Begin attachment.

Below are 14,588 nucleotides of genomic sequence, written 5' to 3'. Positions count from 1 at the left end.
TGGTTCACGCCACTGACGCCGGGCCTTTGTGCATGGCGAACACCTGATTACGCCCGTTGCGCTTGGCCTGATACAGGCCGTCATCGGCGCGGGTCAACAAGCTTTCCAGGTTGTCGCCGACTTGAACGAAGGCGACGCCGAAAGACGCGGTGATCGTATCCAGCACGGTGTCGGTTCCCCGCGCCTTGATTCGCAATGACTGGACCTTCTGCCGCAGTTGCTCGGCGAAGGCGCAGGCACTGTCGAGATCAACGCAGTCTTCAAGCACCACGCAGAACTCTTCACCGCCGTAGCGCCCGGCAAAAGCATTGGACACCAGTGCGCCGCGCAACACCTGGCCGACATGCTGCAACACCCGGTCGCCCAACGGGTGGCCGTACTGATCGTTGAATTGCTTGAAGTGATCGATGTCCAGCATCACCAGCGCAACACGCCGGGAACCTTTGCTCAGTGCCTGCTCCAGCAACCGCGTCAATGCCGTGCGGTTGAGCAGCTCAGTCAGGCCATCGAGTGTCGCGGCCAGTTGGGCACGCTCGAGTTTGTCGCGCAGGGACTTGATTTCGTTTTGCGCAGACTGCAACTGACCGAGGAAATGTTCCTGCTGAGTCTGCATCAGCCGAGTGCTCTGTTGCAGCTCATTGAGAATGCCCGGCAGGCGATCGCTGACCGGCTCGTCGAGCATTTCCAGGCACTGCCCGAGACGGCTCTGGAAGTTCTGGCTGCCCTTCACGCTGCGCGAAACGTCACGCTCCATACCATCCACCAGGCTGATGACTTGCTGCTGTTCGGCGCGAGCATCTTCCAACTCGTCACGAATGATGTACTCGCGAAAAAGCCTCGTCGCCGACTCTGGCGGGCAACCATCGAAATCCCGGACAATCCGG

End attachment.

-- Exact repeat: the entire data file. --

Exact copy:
Below are 14,588 nucleotides of genomic sequence, written 5' to 3'. Positions count from 1 at the left end.
TGGTTCACGCCACTGACGCCGGGCCTTTGTGCATGGCGAACACCTGATTACGCCCGTTGCGCTTGGCCTGATACAGGCCGTCATCGGCGCGGGTCAACAAGCTTTCCAGGTTGTCGCCGACTTGAACGAAGGCGACGCCGAAAGACGCGGTGATCGTATCCAGCACGGTGTCGGTTCCCCGCGCCTTGATTCGCAATGACTGGACCTTCTGCCGCAGTTGCTCGGCGAAGGCGCAGGCACTGTCGAGATCAACGCAGTCTTCAAGCACCACGCAGAACTCTTCACCGCCGTAGCGCCCGGCAAAAGCATTGGACACCAGTGCGCCGCGCAACACCTGGCCGACATGCTGCAACACCCGGTCGCCCAACGGGTGGCCGTACTGATCGTTGAATTGCTTGAAGTGATCGATGTCCAGCATCACCAGCGCAACACGCCGGGAACCTTTGCTCAGTGCCTGCTCCAGCAACCGCGTCAATGCCGTGCGGTTGAGCAGCTCAGTCAGGCCATCGAGTGTCGCGGCCAGTTGGGCACGCTCGAGTTTGTCGCGCAGGGACTTGATTTCGTTTTGCGCAGACTGCAACTGACCGAGGAAATGTTCCTGCTGAGTCTGCATCAGCCGAGTGCTCTGTTGCAGCTCATTGAGAATGCCCGGCAGGCGATCGCTGACCGGCTCGTCGAGCATTTCCAGGCACTGCCCGAGACGGCTCTGGAAGTTCTGGCTGCCCTTCACGCTGCGCGAAACGTCACGCTCCATACCATCCACCAGGCTGATGACTTGCTGCTGTTCGGCGCGAGCATCTTCCAACTCGTCACGAATGATGTACTCGCGAAAAAGCCTCGTCGCCGACTCTGGCGGGCAACCATCGAAATCCCGGACAATCCGG